Jeffrey Fujimoto claimed that he suffered a continuous trauma psychiatric injury while employed as a body technician for Caliber Collision Centers. The parties agreed to use Myron L. Nathan, M.D., as the AME in this case. Dr. Nathan attributed 90% apportionment of the causation of the Applicant’s psychological injury to work-related stress. After a hearing in the case, the WCJ instructed the parties to obtain a definitive report from the AME, regarding factors of causation pursuant to [Rolda v. Pitney Bowes. Inc. (2001) 66 Cal. Comp.Cases 241, 247 (Appeals Board en banc)].”
Specifically the WCJ instructed Dr. Nathan as follows. “[P]lease provide a supplemental report that describes in detail, in accordance with Rolda, all the workplace and all the non-industrial related events and/or issues that combined caused the Applicant’s psychological injury. You are then to assign a percentage of causation separately to each individual work-related and/or non-industrial event(s) and/or issue(s) that, when combined, equal 100% of the causation of the Applicant’s psychological injury. You are not to combine percentages as to any multiple factors and/or issues, either industrial or non-industrial.
It will ultimately be up to me to decide which workplace activities are actual events (i.e., which of the event(s) described by the Applicant happened or not) and whether those events that I have deemed to be actual events are otherwise legitimate, non-discriminatory, good faith personnel actions. Based on this, I can determine if the actual events of employment, if added together, will result in them being the predominant cause (i.e., more than 50%) of the Applicant’s psychological injury and, whether those actual causes were substantially caused (i.e., 35% to 40%) by lawful, nondiscriminatory, good faith personnel actions.” The instruction provided the format for the AME to list and number each industrial and non-industrial event and assign a separate percentage of causation to each numbered event.
In response to the WCJ’s correspondence Dr. Nathan provided a list of 13 separately listed stressful events, and the percentage of causation of each event. After reviewing the evidence, and the 13 item list. the WCJ found that only item number 4 pertaining to a graffiti incident was an “actual event of employment” and this item caused 4% of the psychiatric injury according to the opinion of Dr Nathan. The WCJ issued his Findings of Fact and Order and Opinion on Decision finding that, in accordance with Labor Code § 3208.3(b)(1) and Rolda, that the Applicant did not sustain industrial injury to his psychological system.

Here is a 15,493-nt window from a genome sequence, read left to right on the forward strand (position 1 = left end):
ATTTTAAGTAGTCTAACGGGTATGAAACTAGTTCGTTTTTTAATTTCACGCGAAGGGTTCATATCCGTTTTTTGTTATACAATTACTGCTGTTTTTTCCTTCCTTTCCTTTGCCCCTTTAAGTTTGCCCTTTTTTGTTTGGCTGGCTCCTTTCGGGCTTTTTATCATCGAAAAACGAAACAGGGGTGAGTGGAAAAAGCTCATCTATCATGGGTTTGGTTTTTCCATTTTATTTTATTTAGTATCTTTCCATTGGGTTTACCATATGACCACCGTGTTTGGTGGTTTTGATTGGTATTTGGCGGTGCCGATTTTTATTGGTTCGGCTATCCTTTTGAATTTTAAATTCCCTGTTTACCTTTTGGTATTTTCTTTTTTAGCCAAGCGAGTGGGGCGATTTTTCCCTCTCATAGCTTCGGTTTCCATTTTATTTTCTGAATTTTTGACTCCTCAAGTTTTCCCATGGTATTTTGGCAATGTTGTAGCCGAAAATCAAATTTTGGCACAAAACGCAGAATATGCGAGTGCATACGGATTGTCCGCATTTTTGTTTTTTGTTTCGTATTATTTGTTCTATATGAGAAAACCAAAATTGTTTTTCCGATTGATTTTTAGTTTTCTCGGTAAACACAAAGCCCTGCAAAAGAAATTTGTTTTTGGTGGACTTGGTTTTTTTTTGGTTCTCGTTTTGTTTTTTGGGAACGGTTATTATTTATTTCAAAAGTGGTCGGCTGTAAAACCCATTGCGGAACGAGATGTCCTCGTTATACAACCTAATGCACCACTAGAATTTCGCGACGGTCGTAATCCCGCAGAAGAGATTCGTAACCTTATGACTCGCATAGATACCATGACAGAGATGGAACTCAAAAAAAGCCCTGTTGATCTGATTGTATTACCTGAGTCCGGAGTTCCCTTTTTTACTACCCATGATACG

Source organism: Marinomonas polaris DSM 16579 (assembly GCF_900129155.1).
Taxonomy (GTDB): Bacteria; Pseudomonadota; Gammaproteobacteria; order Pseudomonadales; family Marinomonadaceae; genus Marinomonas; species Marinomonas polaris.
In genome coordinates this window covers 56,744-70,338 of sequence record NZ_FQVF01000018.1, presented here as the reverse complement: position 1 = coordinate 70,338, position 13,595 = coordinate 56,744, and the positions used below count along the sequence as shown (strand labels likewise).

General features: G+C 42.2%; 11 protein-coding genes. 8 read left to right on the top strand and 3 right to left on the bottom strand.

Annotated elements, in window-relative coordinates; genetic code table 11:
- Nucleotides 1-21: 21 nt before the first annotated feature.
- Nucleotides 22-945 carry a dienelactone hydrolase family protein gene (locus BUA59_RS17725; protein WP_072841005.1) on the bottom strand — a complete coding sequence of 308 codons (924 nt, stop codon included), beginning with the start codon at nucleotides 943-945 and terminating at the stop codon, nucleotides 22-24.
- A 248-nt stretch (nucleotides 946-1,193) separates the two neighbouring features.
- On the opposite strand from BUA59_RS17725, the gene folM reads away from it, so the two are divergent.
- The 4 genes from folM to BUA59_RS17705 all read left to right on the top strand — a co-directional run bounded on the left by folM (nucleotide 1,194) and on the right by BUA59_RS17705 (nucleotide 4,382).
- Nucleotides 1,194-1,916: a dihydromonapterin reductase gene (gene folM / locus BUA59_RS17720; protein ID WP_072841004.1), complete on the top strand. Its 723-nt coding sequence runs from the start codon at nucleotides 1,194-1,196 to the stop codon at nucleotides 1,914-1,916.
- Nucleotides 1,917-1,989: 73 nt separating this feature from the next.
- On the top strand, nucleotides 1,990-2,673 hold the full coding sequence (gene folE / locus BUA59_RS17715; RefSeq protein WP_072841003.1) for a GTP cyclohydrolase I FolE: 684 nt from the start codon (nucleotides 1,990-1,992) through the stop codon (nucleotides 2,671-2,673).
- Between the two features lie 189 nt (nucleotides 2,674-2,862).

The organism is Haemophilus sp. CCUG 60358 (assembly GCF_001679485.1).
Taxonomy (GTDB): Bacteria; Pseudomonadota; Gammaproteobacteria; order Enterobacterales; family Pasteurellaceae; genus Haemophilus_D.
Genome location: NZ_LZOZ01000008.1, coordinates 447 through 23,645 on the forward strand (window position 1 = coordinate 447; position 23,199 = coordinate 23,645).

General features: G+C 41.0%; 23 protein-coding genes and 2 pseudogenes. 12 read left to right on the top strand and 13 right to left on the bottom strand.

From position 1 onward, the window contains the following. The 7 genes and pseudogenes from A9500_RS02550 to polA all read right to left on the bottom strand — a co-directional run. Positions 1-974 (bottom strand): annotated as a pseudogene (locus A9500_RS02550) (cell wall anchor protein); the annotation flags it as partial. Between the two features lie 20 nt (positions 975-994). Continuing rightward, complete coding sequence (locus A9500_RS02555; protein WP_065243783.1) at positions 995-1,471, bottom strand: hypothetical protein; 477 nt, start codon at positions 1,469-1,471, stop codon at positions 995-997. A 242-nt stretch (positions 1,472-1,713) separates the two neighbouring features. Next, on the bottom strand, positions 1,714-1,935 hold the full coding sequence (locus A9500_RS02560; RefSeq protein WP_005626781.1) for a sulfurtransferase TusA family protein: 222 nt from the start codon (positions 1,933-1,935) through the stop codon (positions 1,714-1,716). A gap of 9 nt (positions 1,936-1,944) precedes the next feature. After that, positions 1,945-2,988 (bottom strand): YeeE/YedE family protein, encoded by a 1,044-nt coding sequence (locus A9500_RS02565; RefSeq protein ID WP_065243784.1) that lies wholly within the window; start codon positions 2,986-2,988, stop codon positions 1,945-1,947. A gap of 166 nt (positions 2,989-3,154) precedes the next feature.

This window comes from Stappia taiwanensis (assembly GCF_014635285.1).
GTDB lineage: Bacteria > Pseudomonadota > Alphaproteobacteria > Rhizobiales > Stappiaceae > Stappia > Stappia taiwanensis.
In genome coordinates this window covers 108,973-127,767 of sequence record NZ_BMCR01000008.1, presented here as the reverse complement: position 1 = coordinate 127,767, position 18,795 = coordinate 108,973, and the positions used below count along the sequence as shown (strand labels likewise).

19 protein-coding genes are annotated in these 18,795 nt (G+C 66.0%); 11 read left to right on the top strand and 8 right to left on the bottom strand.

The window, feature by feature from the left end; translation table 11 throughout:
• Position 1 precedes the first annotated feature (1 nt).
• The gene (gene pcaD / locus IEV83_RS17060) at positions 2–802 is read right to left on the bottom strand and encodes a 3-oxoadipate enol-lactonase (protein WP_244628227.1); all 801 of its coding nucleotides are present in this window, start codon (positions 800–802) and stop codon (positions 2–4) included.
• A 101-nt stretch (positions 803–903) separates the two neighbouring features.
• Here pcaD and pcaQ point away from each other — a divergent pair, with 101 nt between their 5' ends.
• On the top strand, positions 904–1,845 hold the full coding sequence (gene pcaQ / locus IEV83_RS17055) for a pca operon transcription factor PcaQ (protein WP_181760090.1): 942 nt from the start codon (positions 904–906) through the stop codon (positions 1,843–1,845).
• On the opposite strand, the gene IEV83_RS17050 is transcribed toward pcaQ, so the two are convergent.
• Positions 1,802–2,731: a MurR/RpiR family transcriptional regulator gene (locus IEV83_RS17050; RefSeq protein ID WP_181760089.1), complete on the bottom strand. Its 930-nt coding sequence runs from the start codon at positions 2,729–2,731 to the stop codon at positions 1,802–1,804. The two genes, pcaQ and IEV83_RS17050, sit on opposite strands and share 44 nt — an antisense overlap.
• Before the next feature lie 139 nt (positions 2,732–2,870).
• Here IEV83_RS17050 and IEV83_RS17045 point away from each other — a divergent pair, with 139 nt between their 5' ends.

The applicant’s Petition for Reconsideration was denied in the panel decision of Jeffrey Fujimoto v Caliber Collision Centers; Hartford Accident and Indemnity Company.
A WCJ is not compelled to blindly accept the testimony of any witness deemed to be untruthful given that he or she is the ultimate finder of fact and is entitled to make his or her own credibility determinations. [Garza v. Workmen’s Comp. Appeals Bd. (1970) 35 Cal. Comp. Cases 500, 505] While the WCAB may reject the findings of a WCJ and enter its own findings on the basis of its review of the record, [Labor Code § 5907] when a WCJ’s findings are supported by solid, credible evidence, they are to be accorded great weight and should be rejected only on the basis of contrary evidence of considerable substantiality. [Lamb v. Workers’ Comp. Appeals Bd. (1974) 39 Cal. Comp. Cases 310, 314]
The multilevel analysis to establish compensability for claims of injury based on personnel actions, in accordance with Rolda v. Pitney Bowes. Inc. (2001) 66 Cal. Comp. Cases 241, 247 (en banc), is as follows:
(1) whether the alleged psychological injury involves actual events of employment, a factual/legal determination;
(2) if so, whether such actual events were the predominant cause (i.e., accounting for 51% or more) of the psychological injury, a determination which requires medical evidence;
(3) if so, whether any of the actual employment events were personnel actions that were lawful, nondiscriminatory and in good faith, a factual/legal determination; and
(4) if so, whether the lawful, nondiscriminatory, good faith personnel action were a “substantial cause” (i.e., accounting for at least 35% to 40%) of the psychological injury, a determination which requires medical evidence.
Having reviewed all of Dr. Nathan’s reports and considering the Applicant’s lack of credibility in his testimony, the WCJ could not conclude that any of the Applicant’s claimed employer actions, except the graffiti were ‘actual events.’